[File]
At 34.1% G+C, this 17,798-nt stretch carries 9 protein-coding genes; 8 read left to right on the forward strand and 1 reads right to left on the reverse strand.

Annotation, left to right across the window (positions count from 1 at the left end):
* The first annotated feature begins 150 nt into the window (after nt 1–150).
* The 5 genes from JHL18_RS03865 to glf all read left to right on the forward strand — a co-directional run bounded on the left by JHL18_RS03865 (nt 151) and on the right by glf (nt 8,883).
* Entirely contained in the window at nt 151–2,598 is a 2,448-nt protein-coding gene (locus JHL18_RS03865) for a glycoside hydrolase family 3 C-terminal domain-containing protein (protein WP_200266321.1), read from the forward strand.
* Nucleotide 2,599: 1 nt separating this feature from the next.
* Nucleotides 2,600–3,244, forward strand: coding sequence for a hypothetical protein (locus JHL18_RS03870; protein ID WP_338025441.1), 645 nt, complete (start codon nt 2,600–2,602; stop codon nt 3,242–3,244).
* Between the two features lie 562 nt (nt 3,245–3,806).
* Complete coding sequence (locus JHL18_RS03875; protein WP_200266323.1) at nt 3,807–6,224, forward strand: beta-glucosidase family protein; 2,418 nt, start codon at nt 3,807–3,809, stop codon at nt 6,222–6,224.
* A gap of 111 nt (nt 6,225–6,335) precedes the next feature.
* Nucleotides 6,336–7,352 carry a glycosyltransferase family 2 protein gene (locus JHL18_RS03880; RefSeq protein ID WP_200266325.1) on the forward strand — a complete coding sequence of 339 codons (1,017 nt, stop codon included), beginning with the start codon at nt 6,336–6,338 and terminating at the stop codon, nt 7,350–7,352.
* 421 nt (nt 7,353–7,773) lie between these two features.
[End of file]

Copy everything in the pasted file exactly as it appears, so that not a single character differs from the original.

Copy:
At 34.1% G+C, this 17,798-nt stretch carries 9 protein-coding genes; 8 read left to right on the forward strand and 1 reads right to left on the reverse strand.

Annotation, left to right across the window (positions count from 1 at the left end):
* The first annotated feature begins 150 nt into the window (after nt 1–150).
* The 5 genes from JHL18_RS03865 to glf all read left to right on the forward strand — a co-directional run bounded on the left by JHL18_RS03865 (nt 151) and on the right by glf (nt 8,883).
* Entirely contained in the window at nt 151–2,598 is a 2,448-nt protein-coding gene (locus JHL18_RS03865) for a glycoside hydrolase family 3 C-terminal domain-containing protein (protein WP_200266321.1), read from the forward strand.
* Nucleotide 2,599: 1 nt separating this feature from the next.
* Nucleotides 2,600–3,244, forward strand: coding sequence for a hypothetical protein (locus JHL18_RS03870; protein ID WP_338025441.1), 645 nt, complete (start codon nt 2,600–2,602; stop codon nt 3,242–3,244).
* Between the two features lie 562 nt (nt 3,245–3,806).
* Complete coding sequence (locus JHL18_RS03875; protein WP_200266323.1) at nt 3,807–6,224, forward strand: beta-glucosidase family protein; 2,418 nt, start codon at nt 3,807–3,809, stop codon at nt 6,222–6,224.
* A gap of 111 nt (nt 6,225–6,335) precedes the next feature.
* Nucleotides 6,336–7,352 carry a glycosyltransferase family 2 protein gene (locus JHL18_RS03880; RefSeq protein ID WP_200266325.1) on the forward strand — a complete coding sequence of 339 codons (1,017 nt, stop codon included), beginning with the start codon at nt 6,336–6,338 and terminating at the stop codon, nt 7,350–7,352.
* 421 nt (nt 7,353–7,773) lie between these two features.